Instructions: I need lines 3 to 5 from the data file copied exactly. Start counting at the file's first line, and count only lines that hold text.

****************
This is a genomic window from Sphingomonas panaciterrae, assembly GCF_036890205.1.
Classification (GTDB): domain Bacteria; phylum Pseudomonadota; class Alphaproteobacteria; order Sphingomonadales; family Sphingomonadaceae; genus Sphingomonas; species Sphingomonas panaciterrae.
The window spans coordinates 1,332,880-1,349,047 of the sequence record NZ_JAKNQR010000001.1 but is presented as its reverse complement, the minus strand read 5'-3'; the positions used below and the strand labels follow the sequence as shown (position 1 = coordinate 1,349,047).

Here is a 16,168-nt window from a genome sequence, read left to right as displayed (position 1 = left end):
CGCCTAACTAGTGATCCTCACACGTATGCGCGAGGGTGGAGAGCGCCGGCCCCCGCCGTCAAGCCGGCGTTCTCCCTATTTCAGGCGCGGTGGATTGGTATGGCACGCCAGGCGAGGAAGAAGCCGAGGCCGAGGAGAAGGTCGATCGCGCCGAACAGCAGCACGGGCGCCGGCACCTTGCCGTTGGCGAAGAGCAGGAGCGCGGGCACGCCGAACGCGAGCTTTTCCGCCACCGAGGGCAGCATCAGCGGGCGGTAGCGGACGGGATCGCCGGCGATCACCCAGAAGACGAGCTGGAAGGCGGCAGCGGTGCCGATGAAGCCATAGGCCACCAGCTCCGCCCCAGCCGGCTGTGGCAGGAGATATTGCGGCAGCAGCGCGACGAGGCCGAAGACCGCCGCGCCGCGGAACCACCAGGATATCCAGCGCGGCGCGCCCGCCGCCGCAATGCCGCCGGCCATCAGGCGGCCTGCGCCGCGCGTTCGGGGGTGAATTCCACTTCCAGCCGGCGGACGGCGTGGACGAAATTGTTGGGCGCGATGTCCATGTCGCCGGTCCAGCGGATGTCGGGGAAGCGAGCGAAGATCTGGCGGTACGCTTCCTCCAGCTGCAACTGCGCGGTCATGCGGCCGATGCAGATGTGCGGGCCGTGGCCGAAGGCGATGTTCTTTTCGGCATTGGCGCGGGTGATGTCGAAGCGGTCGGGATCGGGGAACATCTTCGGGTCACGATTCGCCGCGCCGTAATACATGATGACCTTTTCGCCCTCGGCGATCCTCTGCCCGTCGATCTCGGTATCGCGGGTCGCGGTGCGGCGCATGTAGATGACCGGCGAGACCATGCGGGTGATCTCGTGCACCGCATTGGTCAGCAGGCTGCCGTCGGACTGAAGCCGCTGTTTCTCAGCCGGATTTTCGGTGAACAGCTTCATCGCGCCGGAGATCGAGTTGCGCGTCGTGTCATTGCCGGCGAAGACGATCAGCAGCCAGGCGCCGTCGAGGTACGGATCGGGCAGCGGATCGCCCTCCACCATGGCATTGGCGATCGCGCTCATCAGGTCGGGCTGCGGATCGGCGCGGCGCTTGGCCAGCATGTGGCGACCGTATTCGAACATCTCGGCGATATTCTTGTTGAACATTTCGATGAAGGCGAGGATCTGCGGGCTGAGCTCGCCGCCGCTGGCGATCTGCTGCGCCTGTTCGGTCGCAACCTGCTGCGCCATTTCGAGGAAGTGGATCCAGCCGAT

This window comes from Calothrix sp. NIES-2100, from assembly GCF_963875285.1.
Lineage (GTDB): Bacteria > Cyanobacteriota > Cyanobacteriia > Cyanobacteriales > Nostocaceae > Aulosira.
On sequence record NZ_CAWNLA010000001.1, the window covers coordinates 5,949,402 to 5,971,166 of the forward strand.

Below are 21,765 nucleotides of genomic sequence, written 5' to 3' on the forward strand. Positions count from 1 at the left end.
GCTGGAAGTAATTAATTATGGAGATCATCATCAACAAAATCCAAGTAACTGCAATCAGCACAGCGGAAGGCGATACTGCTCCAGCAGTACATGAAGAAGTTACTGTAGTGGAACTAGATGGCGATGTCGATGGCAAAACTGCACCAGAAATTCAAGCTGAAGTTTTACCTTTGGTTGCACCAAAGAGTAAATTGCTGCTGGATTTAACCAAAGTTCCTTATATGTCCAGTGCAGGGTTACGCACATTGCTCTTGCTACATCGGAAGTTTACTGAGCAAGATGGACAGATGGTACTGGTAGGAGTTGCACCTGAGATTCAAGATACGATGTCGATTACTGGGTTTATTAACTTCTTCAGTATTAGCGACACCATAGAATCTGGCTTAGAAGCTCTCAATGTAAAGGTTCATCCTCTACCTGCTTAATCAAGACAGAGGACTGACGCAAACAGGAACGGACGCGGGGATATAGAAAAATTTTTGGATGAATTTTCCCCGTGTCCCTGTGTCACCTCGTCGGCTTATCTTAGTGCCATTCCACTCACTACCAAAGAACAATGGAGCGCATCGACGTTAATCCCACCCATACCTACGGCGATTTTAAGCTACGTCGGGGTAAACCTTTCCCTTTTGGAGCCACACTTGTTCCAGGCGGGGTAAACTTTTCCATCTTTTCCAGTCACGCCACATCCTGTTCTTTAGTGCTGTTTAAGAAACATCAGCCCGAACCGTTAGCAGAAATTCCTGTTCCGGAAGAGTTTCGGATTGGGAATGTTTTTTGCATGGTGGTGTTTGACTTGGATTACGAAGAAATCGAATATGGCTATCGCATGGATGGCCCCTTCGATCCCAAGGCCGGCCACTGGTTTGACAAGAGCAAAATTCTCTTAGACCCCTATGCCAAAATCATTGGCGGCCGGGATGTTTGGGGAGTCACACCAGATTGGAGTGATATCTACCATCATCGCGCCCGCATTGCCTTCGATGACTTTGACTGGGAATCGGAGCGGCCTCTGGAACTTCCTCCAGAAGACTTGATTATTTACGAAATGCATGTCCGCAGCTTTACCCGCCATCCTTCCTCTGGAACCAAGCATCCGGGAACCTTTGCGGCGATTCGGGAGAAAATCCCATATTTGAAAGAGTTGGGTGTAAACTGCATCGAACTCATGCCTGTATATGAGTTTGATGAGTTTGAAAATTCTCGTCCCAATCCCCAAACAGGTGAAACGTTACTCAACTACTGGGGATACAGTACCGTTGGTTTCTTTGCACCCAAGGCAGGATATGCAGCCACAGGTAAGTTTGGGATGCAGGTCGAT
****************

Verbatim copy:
The window spans coordinates 1,332,880-1,349,047 of the sequence record NZ_JAKNQR010000001.1 but is presented as its reverse complement, the minus strand read 5'-3'; the positions used below and the strand labels follow the sequence as shown (position 1 = coordinate 1,349,047).

Here is a 16,168-nt window from a genome sequence, read left to right as displayed (position 1 = left end):
CGCCTAACTAGTGATCCTCACACGTATGCGCGAGGGTGGAGAGCGCCGGCCCCCGCCGTCAAGCCGGCGTTCTCCCTATTTCAGGCGCGGTGGATTGGTATGGCACGCCAGGCGAGGAAGAAGCCGAGGCCGAGGAGAAGGTCGATCGCGCCGAACAGCAGCACGGGCGCCGGCACCTTGCCGTTGGCGAAGAGCAGGAGCGCGGGCACGCCGAACGCGAGCTTTTCCGCCACCGAGGGCAGCATCAGCGGGCGGTAGCGGACGGGATCGCCGGCGATCACCCAGAAGACGAGCTGGAAGGCGGCAGCGGTGCCGATGAAGCCATAGGCCACCAGCTCCGCCCCAGCCGGCTGTGGCAGGAGATATTGCGGCAGCAGCGCGACGAGGCCGAAGACCGCCGCGCCGCGGAACCACCAGGATATCCAGCGCGGCGCGCCCGCCGCCGCAATGCCGCCGGCCATCAGGCGGCCTGCGCCGCGCGTTCGGGGGTGAATTCCACTTCCAGCCGGCGGACGGCGTGGACGAAATTGTTGGGCGCGATGTCCATGTCGCCGGTCCAGCGGATGTCGGGGAAGCGAGCGAAGATCTGGCGGTACGCTTCCTCCAGCTGCAACTGCGCGGTCATGCGGCCGATGCAGATGTGCGGGCCGTGGCCGAAGGCGATGTTCTTTTCGGCATTGGCGCGGGTGATGTCGAAGCGGTCGGGATCGGGGAACATCTTCGGGTCACGATTCGCCGCGCCGTAATACATGATGACCTTTTCGCCCTCGGCGATCCTCTGCCCGTCGATCTCGGTATCGCGGGTCGCGGTGCGGCGCATGTAGATGACCGGCGAGACCATGCGGGTGATCTCGTGCACCGCATTGGTCAGCAGGCTGCCGTCGGACTGAAGCCGCTGTTTCTCAGCCGGATTTTCGGTGAACAGCTTCATCGCGCCGGAGATCGAGTTGCGCGTCGTGTCATTGCCGGCGAAGACGATCAGCAGCCAGGCGCCGTCGAGGTACGGATCGGGCAGCGGATCGCCCTCCACCATGGCATTGGCGATCGCGCTCATCAGGTCGGGCTGCGGATCGGCGCGGCGCTTGGCCAGCATGTGGCGACCGTATTCGAACATCTCGGCGATATTCTTGTTGAACATTTCGATGAAGGCGAGGATCTGCGGGCTGAGCTCGCCGCCGCTGGCGATCTGCTGCGCCTGTTCGGTCGCAACCTGCTGCGCCATTTCGAGGAAGTGGATCCAGCCGAT